If X is a stand-in for an actual, named algorithm, then X Algorithm is usually the correct construction. For example:
- The A* algorithm
- The DFS shortest path algorithm
- Kruskal's Algorithm
The wikipedia page you cite isn't using "Algorithm A" to mean the same thing as "A* algorithm." It's using "Algorithm A" as shorthand for "Any algorithm, which we will refer to as A." Likewise, it describes "Problem P." P isn't some special problem, it's a stand in for an arbitrary problem that we are using A to solve.
To put it in terms of integers:
4 is an integer. (Just like A* is an algorithm)
Let integer i be an integer less than 5. i could be 4, or it could be 1, 2, 3, or -8. It's not necessarily 4. integer i is analogous to algorithm A.
The variable X vs the X variable
I suspect there isn't an actual grammatical rule here, and it's entirely dependent on what field you're in, or who you're talking to. I personally hear all of these on a fairly regular basis and would never misunderstand.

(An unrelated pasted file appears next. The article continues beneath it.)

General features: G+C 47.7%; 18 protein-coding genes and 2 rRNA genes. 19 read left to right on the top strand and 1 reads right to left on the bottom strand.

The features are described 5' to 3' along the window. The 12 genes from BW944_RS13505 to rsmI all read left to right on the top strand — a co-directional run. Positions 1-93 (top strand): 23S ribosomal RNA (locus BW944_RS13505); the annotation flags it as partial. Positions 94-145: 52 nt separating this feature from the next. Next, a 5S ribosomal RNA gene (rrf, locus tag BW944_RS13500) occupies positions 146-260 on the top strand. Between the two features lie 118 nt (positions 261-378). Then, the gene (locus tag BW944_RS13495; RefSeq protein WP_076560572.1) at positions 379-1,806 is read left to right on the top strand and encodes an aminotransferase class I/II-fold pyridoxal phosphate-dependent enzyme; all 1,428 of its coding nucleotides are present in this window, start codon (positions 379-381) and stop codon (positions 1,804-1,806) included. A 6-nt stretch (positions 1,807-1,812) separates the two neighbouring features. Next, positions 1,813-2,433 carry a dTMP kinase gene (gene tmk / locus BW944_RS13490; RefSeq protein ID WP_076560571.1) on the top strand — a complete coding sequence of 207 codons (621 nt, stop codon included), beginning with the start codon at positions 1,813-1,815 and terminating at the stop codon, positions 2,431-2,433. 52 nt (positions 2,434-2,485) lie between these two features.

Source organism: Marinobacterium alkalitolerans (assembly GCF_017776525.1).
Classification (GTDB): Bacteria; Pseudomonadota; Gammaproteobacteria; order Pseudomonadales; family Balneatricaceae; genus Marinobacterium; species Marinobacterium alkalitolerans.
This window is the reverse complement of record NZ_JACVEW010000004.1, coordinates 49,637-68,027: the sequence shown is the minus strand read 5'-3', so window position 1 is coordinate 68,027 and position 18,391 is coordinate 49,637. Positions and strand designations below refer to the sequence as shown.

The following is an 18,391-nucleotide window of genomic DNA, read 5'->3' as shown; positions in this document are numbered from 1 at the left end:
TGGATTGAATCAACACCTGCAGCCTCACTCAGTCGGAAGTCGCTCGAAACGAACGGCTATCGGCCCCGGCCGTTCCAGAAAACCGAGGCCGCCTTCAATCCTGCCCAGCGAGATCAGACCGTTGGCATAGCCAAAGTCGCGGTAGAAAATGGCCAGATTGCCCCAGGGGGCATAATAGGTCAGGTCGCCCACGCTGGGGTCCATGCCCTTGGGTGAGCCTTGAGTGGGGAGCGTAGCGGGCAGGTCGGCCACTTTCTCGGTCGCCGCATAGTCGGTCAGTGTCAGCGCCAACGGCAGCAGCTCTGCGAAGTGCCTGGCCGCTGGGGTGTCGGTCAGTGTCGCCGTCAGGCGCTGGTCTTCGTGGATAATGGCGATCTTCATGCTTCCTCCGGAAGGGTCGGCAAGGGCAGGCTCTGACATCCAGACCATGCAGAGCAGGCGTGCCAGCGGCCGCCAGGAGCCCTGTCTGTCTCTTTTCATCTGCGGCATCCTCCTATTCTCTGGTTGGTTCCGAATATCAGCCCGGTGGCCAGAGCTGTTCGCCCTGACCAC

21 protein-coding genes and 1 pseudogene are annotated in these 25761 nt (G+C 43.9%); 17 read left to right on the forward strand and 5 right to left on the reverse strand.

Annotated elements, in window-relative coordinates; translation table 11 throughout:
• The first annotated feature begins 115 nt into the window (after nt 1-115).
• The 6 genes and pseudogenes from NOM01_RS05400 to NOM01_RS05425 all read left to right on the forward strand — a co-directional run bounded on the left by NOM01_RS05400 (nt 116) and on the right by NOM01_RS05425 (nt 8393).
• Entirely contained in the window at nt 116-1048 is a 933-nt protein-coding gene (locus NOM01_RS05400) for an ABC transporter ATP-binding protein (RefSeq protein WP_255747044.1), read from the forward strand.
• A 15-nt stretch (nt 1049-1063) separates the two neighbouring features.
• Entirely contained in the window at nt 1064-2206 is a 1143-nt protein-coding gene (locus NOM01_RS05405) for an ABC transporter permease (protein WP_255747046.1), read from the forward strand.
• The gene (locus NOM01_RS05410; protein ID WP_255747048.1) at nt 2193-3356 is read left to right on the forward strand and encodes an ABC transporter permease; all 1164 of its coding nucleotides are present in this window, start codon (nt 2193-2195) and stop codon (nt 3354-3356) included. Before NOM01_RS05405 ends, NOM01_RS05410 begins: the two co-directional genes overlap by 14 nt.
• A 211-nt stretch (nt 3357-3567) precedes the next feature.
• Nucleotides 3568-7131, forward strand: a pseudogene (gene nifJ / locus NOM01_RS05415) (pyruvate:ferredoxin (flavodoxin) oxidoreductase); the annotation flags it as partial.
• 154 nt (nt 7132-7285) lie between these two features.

I would bet, though, that a phrase like "the x variable" is more likely to be used in the context of describing a cartesian plane. "The x variable" can be used as a property of the graph rather than a specific thing with a specific value.
"The variable X" is more likely to be used when talking about a literal variable in a snippet of code called X. Just like one might say "the dog Spot" (there is a dog and its name is Spot), the thing you're talking about is a variable, and its name is X.
With that said, if you're writing for a specific journal or at a certain instutution they might have an explicit style guide. Otherwise you're probably in the clear and the audience will understand perfectly well.